Milton strikes up a conversation with Hershel and asks him about his leg. When he tells Hershel he wants to see the stump, Hershel quips, "I'm not showing you my leg. I just met you. At least buy me a drink first," causing them both to laugh. Hershel also talks to Andrea, who has finally come to terms with the Governor’s nature. "What am I going to do now? I can't go back there," she tells him. However, Hershel suggests she stay by the Governor's side as their person on the inside even though she's a part of the Prison "family."

Back at the Prison, Glenn is in control and prepping everyone for war. Merle tries to convince them to attack the Governor while they have the chance, but can't get anyone to his side. He and Glenn end up coming to blows over it, and even Michonne won't go with him. Glenn and Maggie finally make up, having sex once he apologizes for being selfish after the Woodbury fiasco. They were supposed be on watch, and I doubt I was alone in thinking something awful was going to happen while they were getting it on in a surprisingly explicit scene. After all, nothing good ever happens in The Walking Dead without consequences.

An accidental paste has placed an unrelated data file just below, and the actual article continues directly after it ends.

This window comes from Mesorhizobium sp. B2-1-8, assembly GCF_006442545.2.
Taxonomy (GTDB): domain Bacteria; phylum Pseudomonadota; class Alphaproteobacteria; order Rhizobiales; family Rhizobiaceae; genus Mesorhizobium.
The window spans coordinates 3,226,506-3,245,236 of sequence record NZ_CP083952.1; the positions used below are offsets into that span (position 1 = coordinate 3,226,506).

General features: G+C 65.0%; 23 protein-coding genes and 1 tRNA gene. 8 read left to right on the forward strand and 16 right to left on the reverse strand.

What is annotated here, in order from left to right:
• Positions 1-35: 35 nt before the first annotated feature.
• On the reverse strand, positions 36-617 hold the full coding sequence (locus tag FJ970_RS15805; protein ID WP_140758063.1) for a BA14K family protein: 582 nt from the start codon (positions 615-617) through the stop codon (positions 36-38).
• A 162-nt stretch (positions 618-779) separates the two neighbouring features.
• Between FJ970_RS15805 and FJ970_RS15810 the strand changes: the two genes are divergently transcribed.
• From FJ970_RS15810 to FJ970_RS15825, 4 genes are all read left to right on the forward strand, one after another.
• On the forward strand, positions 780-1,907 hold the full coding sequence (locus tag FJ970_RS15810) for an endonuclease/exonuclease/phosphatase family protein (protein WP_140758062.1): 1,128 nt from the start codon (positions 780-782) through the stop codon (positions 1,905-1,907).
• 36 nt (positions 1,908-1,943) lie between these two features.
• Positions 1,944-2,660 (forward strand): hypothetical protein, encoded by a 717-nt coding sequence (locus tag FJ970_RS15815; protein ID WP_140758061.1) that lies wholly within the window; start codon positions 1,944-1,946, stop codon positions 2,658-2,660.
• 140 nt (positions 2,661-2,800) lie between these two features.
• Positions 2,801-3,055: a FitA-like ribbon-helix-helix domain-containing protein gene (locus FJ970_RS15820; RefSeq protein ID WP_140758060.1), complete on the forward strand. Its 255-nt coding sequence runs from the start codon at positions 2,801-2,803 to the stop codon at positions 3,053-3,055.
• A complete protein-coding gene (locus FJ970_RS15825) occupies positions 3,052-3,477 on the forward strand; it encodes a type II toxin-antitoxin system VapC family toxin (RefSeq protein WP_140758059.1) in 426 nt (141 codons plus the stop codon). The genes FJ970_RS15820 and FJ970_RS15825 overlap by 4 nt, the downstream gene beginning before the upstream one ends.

Rick and the Governor return to their respective communities, and the Governor orders an attack on the meeting site almost as soon as they arrive at Woodbury. He wants Michonne kept alive but everyone else at the Prison dead in order to prevent a "slaughter." Milton, a look of horror on his face, notes what he's describing is a slaughter, but the Governor counters that it won't be their group that dies.

At the Prison, Rick tells his group the Governor wants to kill them and that they're "going to war." He only tells the Governor's Michonne proposition to Hershel, who initially comes to her defense before Rick asks if he is willing to give up the lives of his daughters for Michonne's sake. That makes Hershel pause, and he asks Rick why he's telling him this. "I'm hoping you can talk me out of it," Rick says. Hershel says nothing. Somehow I doubt Michonne is going to be happy if she hears about this conversation.

Grade: B